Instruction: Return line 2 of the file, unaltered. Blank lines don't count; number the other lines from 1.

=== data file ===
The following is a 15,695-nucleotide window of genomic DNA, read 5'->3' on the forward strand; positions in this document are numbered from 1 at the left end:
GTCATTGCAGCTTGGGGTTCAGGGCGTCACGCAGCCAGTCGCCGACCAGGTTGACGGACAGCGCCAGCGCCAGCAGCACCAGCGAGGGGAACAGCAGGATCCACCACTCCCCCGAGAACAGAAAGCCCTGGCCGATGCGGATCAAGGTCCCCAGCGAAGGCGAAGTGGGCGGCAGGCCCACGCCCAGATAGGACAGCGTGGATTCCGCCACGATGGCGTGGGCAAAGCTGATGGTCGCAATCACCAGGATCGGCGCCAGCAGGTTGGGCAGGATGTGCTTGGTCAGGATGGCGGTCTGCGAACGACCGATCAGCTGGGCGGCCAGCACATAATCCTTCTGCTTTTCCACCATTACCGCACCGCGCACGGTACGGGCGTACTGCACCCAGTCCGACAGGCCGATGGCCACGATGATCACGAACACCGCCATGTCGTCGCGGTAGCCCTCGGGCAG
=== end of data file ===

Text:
GTCATTGCAGCTTGGGGTTCAGGGCGTCACGCAGCCAGTCGCCGACCAGGTTGACGGACAGCGCCAGCGCCAGCAGCACCAGCGAGGGGAACAGCAGGATCCACCACTCCCCCGAGAACAGAAAGCCCTGGCCGATGCGGATCAAGGTCCCCAGCGAAGGCGAAGTGGGCGGCAGGCCCACGCCCAGATAGGACAGCGTGGATTCCGCCACGATGGCGTGGGCAAAGCTGATGGTCGCAATCACCAGGATCGGCGCCAGCAGGTTGGGCAGGATGTGCTTGGTCAGGATGGCGGTCTGCGAACGACCGATCAGCTGGGCGGCCAGCACATAATCCTTCTGCTTTTCCACCATTACCGCACCGCGCACGGTACGGGCGTACTGCACCCAGTCCGACAGGCCGATGGCCACGATGATCACGAACACCGCCATGTCGTCGCGGTAGCCCTCGGGCAG